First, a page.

Just another American family

Reality TV comes full circle as MTV debuts "The Osbournes" (9:30 p.m.) immediately following "The Real World" (9 p.m.). Unlike the "Real World's" depiction of strategically chosen young things going through their media-drenched routine, "The Osbournes" observes the daily life of an actual family, albeit one whose patriarch is Ozzy Osbourne, the founder of Black Sabbath, and legendary godfather of heavy metal music.

Strip away Ozzy's peculiar occupation, and "The Osbournes" most closely resembles "An American Family," the controversial 1973 PBS documentary series that served as the prototype for all subsequent reality dramas. "Family" documented the Louds of California throughout the disintegration of a marriage and the formative years of the Loud children. The eldest son, Lance Loud (who died last Dec. 22), took full advantage of the cameras. He came out of the closet and decamped for New York, where he checked into the Chelsea hotel and became a part of Andy Warhol's entourage. Despite much memorable footage, it's difficult to revisit "American Family" without feelings of profound sadness for the Loud kids. Between Lance's flamboyant odyssey and his parents' on-camera tiffs, the rest of the brood appears emotionally adrift.

While there is no shortage of sight gags on "The Osbournes," a sad residue oozes just below the surface. As we watch the family move into their new Beverly Hills mansion, Ozzy's wife and manager, Sharon, unpacks furniture and lamps, and boxes labeled "devil heads" and "dead things." Like a chirpy housewife being interviewed for HGTV, Sharon gushes about the number of crucifixes they have acquired.

Sharon appears to have become a second mother to the addled Ozzy, who suffers from performing at "a billion decibels for 35 years." "The Osbournes" might be amusing if it only concerned Ozzy, Sharon and their many dogs and cats and gadgets. But, as with "An American Family," there are the children to consider. For most of the first episode, the two Osbourne offspring, Jack, 16, and Kelly, 17, behave like foul-mouthed monsters. All of the Osbournes curse like sailors, making "The Osbournes" the most bleeped program since the doomed Jay Mohr comedy "Action." While MTV's press material describes Kelly and Jack as "typical teen-agers," some viewers may differ. Scenes of Jack playing alone in the back yard in full army regalia, and a glimpse of him violently stabbing a cardboard box, speak volumes about his isolated state. Sharon observes rather wistfully that their new mansion is "the 24th place my kids have lived." Home sweet home.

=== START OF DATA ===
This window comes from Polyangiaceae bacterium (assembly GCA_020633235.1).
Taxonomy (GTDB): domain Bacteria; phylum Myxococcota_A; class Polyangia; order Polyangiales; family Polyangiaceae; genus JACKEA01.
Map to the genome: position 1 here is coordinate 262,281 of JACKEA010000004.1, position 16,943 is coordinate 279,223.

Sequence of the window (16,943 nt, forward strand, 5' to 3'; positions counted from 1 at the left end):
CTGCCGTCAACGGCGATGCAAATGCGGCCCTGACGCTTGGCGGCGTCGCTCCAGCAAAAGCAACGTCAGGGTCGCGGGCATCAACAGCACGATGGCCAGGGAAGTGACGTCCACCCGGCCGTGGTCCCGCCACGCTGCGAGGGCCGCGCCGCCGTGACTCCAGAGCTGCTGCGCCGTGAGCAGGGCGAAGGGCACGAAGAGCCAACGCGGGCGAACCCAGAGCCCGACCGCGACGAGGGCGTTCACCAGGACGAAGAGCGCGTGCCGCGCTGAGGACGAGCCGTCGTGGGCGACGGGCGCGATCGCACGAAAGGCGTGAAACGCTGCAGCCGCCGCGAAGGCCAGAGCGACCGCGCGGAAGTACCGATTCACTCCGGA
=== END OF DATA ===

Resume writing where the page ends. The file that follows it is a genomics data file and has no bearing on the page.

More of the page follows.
� President George and First Lady Laura Bush host "Celebrating America's Musical Heritage: A Salute to Gospel Music" (7 p.m., Pax), a White House concert featuring performances by Shirley Caesar, Blind Boys of Alabama, Gaither Vocal Band, Jump5, Steven Curtis Chapman, Jaci Velasquez, The Martins, Twila Paris, Yolanda Adams and the D.C. area Ministers of Music.

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